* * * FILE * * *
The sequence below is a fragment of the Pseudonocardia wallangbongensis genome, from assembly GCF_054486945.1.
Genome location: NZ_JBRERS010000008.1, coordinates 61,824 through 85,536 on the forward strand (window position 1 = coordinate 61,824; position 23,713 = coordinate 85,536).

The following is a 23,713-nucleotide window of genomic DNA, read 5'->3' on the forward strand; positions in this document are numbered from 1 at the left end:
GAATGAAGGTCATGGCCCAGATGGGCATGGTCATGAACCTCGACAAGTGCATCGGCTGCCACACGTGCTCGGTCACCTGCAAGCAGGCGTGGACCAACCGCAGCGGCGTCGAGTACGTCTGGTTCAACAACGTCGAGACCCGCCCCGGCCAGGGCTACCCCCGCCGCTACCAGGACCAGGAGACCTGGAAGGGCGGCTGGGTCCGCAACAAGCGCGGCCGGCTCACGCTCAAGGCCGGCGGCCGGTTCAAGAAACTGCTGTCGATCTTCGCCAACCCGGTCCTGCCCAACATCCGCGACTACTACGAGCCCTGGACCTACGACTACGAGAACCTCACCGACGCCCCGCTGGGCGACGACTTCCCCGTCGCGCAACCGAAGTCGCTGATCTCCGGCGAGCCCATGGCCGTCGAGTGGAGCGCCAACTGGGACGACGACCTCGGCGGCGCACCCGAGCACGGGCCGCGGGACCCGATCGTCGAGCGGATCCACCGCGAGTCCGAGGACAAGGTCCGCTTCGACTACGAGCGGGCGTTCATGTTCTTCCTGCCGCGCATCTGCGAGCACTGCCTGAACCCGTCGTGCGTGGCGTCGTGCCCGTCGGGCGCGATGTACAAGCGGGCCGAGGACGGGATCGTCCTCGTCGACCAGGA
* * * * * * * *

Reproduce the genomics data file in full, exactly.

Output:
The sequence below is a fragment of the Pseudonocardia wallangbongensis genome, from assembly GCF_054486945.1.
Genome location: NZ_JBRERS010000008.1, coordinates 61,824 through 85,536 on the forward strand (window position 1 = coordinate 61,824; position 23,713 = coordinate 85,536).

The following is a 23,713-nucleotide window of genomic DNA, read 5'->3' on the forward strand; positions in this document are numbered from 1 at the left end:
GAATGAAGGTCATGGCCCAGATGGGCATGGTCATGAACCTCGACAAGTGCATCGGCTGCCACACGTGCTCGGTCACCTGCAAGCAGGCGTGGACCAACCGCAGCGGCGTCGAGTACGTCTGGTTCAACAACGTCGAGACCCGCCCCGGCCAGGGCTACCCCCGCCGCTACCAGGACCAGGAGACCTGGAAGGGCGGCTGGGTCCGCAACAAGCGCGGCCGGCTCACGCTCAAGGCCGGCGGCCGGTTCAAGAAACTGCTGTCGATCTTCGCCAACCCGGTCCTGCCCAACATCCGCGACTACTACGAGCCCTGGACCTACGACTACGAGAACCTCACCGACGCCCCGCTGGGCGACGACTTCCCCGTCGCGCAACCGAAGTCGCTGATCTCCGGCGAGCCCATGGCCGTCGAGTGGAGCGCCAACTGGGACGACGACCTCGGCGGCGCACCCGAGCACGGGCCGCGGGACCCGATCGTCGAGCGGATCCACCGCGAGTCCGAGGACAAGGTCCGCTTCGACTACGAGCGGGCGTTCATGTTCTTCCTGCCGCGCATCTGCGAGCACTGCCTGAACCCGTCGTGCGTGGCGTCGTGCCCGTCGGGCGCGATGTACAAGCGGGCCGAGGACGGGATCGTCCTCGTCGACCAGGA